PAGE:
I first tested this theory when Teddy was around 2 years old, so after 2 years of adventuring together. I would find a quiet and enclosed park, and walk around a corner or a bush. And he would run after me, meowing. After many practices, I can now gauge how safe the environment is, and Teddy’s mood, and I will sometimes let him off leash if I think it’s safe to do so.
I also practice recall when letting Teddy off leash. He seems to be more responsive when I give him some freedom to wander, and will come back to me around 75% of the time. When he is on the leash, its like he is already with me, so he doesn’t really feel like coming any closer.
Why do you let Teddy off leash at all?
There is undeniably a risk to letting your pet free. They may run off, get lost, attacked by wild animals, or hit by a car. If anything were to happen, it would be 100% my fault for not keeping him safe. I know this and always keep an eye on him, and I will run over and step on his leash if I can see him about to do something unsafe.
The first advantage to off leashing is building trust. Teddy is staying with me because he wants to, not because he has to. This means that in the case of an accident where he escapes his harness, I know that he will come back to me. Accidents do happen, and knowing that Teddy instinctively will come back to me is an added confidence for me bringing him on walks.
The second advantage is it makes our walks easier. When I am close to Teddy and holding his leash, Teddy has no sense of urgency to go anywhere. He will wander, and sniff, and explore. This is because I am already close to him, and he does not feel like he has to follow me to keep up. If I drop the leash, and walk further ahead, Teddy can see that I am walking away, and he will follow. Teddy actually walks pretty well when he is off leash and when I walk ahead. When the I don’t feel the environment is safe for off leash, I will use the Flexi leash instead (though retractable leashes can be even more troublesome at times).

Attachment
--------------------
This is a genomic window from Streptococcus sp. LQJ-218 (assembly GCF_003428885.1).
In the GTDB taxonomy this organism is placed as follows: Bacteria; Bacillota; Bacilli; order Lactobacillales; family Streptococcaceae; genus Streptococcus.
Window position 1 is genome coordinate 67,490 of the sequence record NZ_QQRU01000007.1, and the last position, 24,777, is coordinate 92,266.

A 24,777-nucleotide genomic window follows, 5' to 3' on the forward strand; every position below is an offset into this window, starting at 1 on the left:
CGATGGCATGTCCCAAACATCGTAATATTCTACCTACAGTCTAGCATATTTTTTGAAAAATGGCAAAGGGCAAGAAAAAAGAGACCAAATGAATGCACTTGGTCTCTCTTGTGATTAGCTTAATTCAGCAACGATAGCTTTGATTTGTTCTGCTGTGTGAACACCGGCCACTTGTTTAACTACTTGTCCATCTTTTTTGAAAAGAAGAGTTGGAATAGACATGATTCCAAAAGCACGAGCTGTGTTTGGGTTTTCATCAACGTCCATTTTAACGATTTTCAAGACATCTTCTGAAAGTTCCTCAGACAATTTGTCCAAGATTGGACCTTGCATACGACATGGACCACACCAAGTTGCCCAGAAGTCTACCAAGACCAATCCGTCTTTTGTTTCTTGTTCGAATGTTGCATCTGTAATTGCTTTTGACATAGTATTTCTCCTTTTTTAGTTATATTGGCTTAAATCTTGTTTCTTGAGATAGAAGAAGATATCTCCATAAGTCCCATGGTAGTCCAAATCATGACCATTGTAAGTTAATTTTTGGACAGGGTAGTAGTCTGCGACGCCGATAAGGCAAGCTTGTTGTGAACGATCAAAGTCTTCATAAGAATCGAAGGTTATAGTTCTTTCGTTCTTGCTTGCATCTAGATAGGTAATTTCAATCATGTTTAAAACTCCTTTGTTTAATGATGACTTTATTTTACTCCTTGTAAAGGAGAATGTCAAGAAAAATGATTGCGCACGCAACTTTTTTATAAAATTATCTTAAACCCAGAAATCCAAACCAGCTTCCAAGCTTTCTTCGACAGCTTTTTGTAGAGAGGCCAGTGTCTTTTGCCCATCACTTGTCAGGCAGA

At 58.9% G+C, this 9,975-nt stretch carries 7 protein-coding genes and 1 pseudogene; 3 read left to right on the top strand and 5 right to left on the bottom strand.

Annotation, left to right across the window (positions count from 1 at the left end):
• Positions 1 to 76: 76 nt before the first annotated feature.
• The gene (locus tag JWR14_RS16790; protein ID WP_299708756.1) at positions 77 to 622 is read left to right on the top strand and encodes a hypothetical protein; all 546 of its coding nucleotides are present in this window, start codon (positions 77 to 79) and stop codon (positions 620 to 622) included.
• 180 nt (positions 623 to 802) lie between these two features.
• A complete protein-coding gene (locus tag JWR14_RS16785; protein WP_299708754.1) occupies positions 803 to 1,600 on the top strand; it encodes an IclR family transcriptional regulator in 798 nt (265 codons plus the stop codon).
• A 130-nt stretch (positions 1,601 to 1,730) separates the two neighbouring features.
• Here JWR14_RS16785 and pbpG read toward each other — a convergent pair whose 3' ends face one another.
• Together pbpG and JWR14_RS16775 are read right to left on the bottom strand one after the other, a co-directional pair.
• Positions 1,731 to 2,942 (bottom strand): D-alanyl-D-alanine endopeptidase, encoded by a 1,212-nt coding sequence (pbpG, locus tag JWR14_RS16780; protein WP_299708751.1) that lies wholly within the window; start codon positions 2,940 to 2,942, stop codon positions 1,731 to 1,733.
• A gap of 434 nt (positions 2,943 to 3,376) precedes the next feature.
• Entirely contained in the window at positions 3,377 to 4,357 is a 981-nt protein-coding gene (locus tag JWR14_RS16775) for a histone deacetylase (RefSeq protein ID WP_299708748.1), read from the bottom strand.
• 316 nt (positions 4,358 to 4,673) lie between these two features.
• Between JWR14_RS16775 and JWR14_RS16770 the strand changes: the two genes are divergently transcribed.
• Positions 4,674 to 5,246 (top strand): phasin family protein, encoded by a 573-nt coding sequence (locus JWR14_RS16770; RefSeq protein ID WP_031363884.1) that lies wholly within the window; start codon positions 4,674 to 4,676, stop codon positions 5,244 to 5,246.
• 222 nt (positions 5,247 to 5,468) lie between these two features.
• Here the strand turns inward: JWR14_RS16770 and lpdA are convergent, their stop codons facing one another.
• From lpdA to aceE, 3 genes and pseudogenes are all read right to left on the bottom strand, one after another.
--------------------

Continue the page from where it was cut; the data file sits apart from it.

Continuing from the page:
In what situations will you let Teddy off leash?
First I look at Teddy’s mood.
If he is actively hunting something, he is more likely to chase the critter instead of paying attention to me. If there is something scaring him, like a dog or person walking past, he is more likely to try and hide rather than stay with me. If Teddy is at a calm, neutral mood, then I will consider letting him free.
Second, I will look at the environment we are in.
If I can’t see a far distance (like too many trees blocking my view), I won’t be able to things coming our way, so this is a no go. I need to be able to see if there will be anyone or anything that will potentially scare Teddy. Open areas work well, but cats tend to prefer the perimeter rather than the center of an open space.
I also see if there are any small gaps that Teddy could fit through, but I can’t – for example, bushes, or fences. If Teddy goes through these spaces, I will not be able to follow him to retrieve him if needed, so this is also a no go.
Lastly, I’ll assess any potential dangers in the area. For example, if the area has wildlife, broken glass, or other dangers, I will keep him on a leash so I can control where he goes.
Also, please remember that leash rules apply to cats too.